After competition of the coils for pole 207′, the wire 275′ is wound from slot 38 to slot 43. From slot 43, the wire 275′ is wound in a clockwise direction to create two coils forming pole 208′. First, the wire 275′ is wound from slot 43 to slot 48 and then back to slot 43 for two complete turns. After completion of the second turn, the wire 275′ is wound from slot 43 to slot 48 which completes the first coil forming pole 208′. Next, the wire 275′ is wound from slot 48 to slot 44. From slot 44 the wire 275′ is wound in a clockwise direction to create the second coil forming pole 208′. First, the wire 275′ is wound from slot 44 to slot 1 and then back to slot 44 for two complete turns. After completion of the second turn, the wire 275′ is wound from slot 44 to slot 1 which completes the second coil forming pole 208′. The second wire 275′ then exits the stator core at slot 1 which results in the finish of the second group of coils 195′. Similar to the embodiment shown in FIG. 3, by having a second pattern which reverses the wiring technique of the first pattern, one end of each wire 270′ and 275′ is disposed in the same slot (i.e., slot 1). Since one end of each wire ends in the same slot, the stator does not require “jumper wire” to make the electrical connections to form lead wire 220′. Removing the “jumper wire” reduces the complexity in winding the phase windings, reduces the number of required connections for the phase winding, and reduces the cost of manufacturing the stator 130′.

Phase winding 175′ is wound similar to phase winding 170′. However, instead of starting third wire 280′ (shown in phantom) forming the third group of coils 245′ (also shown in FIG. 2) in slot 1, wire 280′ starts in slot 5. This results in wire 280′ finishing in slot 24 (not shown). Similarly, rather than starting fourth wire 285′ (shown in phantom) forming the fourth group of coils 250′ (also shown in FIG. 2) in slot 30, fourth wire 285′ starts in slot 34. This results in wire 285′ finishing in slot 5 (not shown).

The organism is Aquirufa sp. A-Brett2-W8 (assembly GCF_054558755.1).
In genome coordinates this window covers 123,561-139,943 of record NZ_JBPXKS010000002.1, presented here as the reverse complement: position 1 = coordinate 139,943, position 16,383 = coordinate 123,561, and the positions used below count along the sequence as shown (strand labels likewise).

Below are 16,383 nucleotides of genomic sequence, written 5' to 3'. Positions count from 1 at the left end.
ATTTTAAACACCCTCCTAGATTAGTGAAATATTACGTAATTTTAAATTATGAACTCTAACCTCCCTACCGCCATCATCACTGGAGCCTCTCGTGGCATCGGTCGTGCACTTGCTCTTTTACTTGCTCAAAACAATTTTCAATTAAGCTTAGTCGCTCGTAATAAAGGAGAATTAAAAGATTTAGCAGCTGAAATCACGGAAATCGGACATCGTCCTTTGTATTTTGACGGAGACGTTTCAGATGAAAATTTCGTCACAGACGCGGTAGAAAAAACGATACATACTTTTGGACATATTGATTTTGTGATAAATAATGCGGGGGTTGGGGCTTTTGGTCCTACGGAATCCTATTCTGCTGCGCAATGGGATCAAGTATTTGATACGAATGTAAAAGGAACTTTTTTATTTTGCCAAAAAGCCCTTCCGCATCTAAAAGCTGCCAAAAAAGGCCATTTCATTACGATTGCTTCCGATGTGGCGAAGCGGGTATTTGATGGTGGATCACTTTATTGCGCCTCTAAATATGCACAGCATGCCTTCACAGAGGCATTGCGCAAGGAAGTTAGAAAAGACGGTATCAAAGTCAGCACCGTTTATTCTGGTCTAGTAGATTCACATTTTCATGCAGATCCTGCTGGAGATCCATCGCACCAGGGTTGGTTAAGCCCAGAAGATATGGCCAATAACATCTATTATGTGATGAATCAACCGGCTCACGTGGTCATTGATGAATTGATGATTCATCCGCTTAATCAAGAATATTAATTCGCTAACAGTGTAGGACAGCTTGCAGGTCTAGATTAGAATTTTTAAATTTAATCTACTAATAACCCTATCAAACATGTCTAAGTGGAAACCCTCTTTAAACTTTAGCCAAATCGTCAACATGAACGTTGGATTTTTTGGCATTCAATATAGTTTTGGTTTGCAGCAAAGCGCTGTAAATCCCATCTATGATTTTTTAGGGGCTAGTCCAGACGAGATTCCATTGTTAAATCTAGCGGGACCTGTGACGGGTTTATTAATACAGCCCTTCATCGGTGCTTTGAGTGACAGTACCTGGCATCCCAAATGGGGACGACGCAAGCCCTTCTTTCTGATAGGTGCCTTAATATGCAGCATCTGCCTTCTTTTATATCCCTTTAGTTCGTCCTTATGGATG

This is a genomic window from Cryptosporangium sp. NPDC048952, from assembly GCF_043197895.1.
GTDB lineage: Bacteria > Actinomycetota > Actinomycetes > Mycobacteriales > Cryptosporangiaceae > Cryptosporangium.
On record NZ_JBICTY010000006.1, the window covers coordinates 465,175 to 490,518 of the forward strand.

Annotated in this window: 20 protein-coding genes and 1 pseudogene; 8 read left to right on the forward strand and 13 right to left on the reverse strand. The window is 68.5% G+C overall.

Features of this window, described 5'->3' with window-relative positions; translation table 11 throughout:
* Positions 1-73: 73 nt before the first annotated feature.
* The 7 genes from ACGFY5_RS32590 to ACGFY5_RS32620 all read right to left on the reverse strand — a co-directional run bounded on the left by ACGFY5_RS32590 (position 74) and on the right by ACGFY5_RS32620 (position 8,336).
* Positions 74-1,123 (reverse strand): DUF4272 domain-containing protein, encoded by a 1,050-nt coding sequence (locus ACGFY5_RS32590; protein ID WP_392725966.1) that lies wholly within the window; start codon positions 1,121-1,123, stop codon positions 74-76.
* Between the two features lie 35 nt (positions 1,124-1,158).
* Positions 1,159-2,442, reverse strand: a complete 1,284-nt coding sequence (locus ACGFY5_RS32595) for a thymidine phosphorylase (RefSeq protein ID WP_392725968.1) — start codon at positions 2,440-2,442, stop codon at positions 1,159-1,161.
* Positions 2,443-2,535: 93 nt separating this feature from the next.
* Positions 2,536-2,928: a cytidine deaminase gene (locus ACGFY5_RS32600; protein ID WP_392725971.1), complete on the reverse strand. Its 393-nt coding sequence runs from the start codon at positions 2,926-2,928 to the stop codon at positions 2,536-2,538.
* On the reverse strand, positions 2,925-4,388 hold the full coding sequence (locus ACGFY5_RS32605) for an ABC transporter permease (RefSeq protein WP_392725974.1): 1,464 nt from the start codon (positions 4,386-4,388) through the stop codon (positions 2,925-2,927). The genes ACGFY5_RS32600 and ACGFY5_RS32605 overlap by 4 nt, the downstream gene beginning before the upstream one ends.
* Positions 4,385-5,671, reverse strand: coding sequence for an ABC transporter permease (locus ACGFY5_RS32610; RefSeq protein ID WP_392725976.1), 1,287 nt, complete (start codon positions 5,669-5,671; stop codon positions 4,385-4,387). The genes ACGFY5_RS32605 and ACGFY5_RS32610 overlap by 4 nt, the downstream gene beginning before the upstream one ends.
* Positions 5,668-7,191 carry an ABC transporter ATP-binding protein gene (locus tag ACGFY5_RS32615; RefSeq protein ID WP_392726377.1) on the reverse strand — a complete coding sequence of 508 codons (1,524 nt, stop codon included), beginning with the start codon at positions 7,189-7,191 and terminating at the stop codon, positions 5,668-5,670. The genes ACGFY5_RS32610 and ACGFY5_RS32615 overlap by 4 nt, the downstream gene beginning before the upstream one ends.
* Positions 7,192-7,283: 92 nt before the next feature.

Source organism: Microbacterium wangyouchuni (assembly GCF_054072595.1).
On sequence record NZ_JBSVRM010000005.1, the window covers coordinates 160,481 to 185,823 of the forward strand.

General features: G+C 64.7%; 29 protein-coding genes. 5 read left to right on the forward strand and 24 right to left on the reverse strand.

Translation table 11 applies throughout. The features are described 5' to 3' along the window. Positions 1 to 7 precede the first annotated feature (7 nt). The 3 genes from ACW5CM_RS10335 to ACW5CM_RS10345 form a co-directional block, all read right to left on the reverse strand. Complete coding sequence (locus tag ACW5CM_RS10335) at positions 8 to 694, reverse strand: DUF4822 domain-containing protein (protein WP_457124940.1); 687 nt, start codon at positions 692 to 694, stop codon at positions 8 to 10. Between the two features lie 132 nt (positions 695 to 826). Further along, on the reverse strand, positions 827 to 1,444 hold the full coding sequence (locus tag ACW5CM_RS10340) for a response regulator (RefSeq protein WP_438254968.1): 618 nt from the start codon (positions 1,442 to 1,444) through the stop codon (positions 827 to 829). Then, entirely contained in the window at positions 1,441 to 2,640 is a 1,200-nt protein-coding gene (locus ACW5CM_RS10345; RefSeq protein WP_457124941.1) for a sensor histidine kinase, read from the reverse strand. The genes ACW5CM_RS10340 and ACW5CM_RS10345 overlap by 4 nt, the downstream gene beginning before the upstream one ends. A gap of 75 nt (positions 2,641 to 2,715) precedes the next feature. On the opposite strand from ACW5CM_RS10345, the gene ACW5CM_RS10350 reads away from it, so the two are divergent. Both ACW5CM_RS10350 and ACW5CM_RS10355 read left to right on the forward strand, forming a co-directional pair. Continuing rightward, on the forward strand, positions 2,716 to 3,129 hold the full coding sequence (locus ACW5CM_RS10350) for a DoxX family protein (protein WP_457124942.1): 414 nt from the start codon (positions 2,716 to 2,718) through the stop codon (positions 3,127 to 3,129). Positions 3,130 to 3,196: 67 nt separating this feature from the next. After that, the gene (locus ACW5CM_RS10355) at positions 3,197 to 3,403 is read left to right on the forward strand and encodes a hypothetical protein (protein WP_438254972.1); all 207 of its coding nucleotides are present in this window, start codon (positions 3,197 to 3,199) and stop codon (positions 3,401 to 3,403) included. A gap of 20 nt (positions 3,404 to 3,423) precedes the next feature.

Phase winding 180′ is wound similar to phase winding 170′. However, instead of starting fifth wire 290′ (shown in phantom) forming the fifth group of coils 255 (also shown in FIG. 2) in slot 1, wire 290′ starts in slot 9. This results in wire 290′ finishing in slot 28 (not shown). Similarly, rather than starting sixth wire 295′ (shown in phantom) forming the sixth group of coils 260′ (also shown in FIG. 2) in slot 30, sixth wire 295′ starts in slot 38. This results in wire 295′ finishing in slot 9 (not shown).